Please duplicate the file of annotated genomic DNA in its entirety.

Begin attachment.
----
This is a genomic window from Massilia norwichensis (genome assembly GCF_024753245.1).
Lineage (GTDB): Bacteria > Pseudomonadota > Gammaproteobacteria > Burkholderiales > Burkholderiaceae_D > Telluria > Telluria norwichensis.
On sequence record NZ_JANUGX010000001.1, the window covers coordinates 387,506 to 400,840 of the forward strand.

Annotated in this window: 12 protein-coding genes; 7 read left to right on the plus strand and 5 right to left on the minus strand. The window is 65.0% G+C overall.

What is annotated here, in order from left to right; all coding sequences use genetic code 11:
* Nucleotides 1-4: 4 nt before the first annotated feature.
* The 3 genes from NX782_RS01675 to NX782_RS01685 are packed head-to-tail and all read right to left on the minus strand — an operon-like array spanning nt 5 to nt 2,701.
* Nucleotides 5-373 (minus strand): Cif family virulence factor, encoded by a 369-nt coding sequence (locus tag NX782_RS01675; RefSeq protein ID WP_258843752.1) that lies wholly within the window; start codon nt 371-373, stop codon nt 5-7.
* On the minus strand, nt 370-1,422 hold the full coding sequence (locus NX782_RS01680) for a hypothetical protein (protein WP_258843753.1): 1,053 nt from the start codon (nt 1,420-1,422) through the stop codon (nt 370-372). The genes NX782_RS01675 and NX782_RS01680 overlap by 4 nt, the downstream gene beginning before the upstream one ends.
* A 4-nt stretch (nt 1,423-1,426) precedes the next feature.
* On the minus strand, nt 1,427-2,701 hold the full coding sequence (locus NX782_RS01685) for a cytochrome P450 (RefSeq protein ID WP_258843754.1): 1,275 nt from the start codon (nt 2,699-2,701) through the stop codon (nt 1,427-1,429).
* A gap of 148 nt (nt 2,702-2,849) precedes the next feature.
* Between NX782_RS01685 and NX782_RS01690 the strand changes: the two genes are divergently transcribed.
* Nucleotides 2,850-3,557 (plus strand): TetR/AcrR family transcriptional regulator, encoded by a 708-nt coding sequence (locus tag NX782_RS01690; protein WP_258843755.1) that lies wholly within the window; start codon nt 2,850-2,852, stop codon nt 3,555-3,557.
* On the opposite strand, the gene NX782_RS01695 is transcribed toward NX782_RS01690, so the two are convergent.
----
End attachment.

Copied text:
This is a genomic window from Massilia norwichensis (genome assembly GCF_024753245.1).
Lineage (GTDB): Bacteria > Pseudomonadota > Gammaproteobacteria > Burkholderiales > Burkholderiaceae_D > Telluria > Telluria norwichensis.
On sequence record NZ_JANUGX010000001.1, the window covers coordinates 387,506 to 400,840 of the forward strand.

Annotated in this window: 12 protein-coding genes; 7 read left to right on the plus strand and 5 right to left on the minus strand. The window is 65.0% G+C overall.

What is annotated here, in order from left to right; all coding sequences use genetic code 11:
* Nucleotides 1-4: 4 nt before the first annotated feature.
* The 3 genes from NX782_RS01675 to NX782_RS01685 are packed head-to-tail and all read right to left on the minus strand — an operon-like array spanning nt 5 to nt 2,701.
* Nucleotides 5-373 (minus strand): Cif family virulence factor, encoded by a 369-nt coding sequence (locus tag NX782_RS01675; RefSeq protein ID WP_258843752.1) that lies wholly within the window; start codon nt 371-373, stop codon nt 5-7.
* On the minus strand, nt 370-1,422 hold the full coding sequence (locus NX782_RS01680) for a hypothetical protein (protein WP_258843753.1): 1,053 nt from the start codon (nt 1,420-1,422) through the stop codon (nt 370-372). The genes NX782_RS01675 and NX782_RS01680 overlap by 4 nt, the downstream gene beginning before the upstream one ends.
* A 4-nt stretch (nt 1,423-1,426) precedes the next feature.
* On the minus strand, nt 1,427-2,701 hold the full coding sequence (locus NX782_RS01685) for a cytochrome P450 (RefSeq protein ID WP_258843754.1): 1,275 nt from the start codon (nt 2,699-2,701) through the stop codon (nt 1,427-1,429).
* A gap of 148 nt (nt 2,702-2,849) precedes the next feature.
* Between NX782_RS01685 and NX782_RS01690 the strand changes: the two genes are divergently transcribed.
* Nucleotides 2,850-3,557 (plus strand): TetR/AcrR family transcriptional regulator, encoded by a 708-nt coding sequence (locus tag NX782_RS01690; protein WP_258843755.1) that lies wholly within the window; start codon nt 2,850-2,852, stop codon nt 3,555-3,557.
* On the opposite strand, the gene NX782_RS01695 is transcribed toward NX782_RS01690, so the two are convergent.